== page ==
Piazza Alessandro Manzoni


In 1470, Jacopo Appiani III built a hospital next to the Church of St. John the Baptist, which now belongs to the Misericordia, in the space where originally there were neither buildings nor vegetation to separate the town from the noble Citadella. One hundred years later, his great-grandson Jacopo VI expanded it and assigned its management to the Fatebenefratelli, followers of St. John of God.

By 1557 the existing Church had fallen into ruin; it was then restored in order to host the Franciscan Friars, who a year later settled in the adjacent convent which they had built (now being restructured to accommodate the city library). The Franciscans stayed there until the beginning of what is known as the ‘French’ period in 1806.

The Church, with its single nave, is in the central part of the square. It seems to have been built in the thirteenth century, as revealed in the findings in the back of the apse and by the rows of limestone from Albarese in the façade. On the inside, you can admire the two carved wooden crucifixes and some paintings of great value: the first, from the XVI century on the high altar; the second, from the fifteenth century, in the nearby chapel.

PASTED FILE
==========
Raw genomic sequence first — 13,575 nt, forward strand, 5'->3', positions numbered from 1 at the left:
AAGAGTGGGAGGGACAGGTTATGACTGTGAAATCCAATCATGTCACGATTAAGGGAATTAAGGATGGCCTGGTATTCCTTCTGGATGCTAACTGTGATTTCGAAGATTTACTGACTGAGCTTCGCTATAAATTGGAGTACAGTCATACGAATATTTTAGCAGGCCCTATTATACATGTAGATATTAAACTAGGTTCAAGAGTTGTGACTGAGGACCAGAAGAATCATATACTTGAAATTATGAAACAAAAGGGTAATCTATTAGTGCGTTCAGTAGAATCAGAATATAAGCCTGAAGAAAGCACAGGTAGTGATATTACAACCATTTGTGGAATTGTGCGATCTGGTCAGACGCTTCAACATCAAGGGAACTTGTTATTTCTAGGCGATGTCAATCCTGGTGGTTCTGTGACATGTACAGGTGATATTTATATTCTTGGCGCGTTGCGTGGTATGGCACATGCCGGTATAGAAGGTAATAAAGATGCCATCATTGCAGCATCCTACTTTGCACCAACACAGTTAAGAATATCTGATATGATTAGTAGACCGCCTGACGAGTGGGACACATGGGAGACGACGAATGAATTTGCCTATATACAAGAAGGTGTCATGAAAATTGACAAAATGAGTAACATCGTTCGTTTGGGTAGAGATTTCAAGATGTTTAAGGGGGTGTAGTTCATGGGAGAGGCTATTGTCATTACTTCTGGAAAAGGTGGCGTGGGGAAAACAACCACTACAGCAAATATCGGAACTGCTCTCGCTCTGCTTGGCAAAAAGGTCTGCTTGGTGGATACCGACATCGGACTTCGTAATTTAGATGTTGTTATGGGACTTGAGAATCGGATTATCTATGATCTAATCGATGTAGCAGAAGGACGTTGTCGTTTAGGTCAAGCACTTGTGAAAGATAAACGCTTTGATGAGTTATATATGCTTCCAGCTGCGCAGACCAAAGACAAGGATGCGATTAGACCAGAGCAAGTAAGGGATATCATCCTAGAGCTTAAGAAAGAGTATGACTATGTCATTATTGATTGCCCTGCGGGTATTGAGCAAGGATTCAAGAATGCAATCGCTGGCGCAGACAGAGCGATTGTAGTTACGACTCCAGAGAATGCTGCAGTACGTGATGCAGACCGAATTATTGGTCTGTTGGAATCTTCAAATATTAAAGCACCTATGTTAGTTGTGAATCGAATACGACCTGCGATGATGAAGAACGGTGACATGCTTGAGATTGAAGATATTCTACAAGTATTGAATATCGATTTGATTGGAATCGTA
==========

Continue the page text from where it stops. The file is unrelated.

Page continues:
Until the early nineteenth century, the square outside the Church appeared flat, rising rapidly to meet the walls that surrounded the Citadella. The Bonaparte-Baiocchi had the square levelled, giving it a substantial slope; as a result, you had to descend some stairs in order to access the nave of the Church. In 1865, when the Misericordia was given the running of the Church, the floor was finally raised to the level of the square.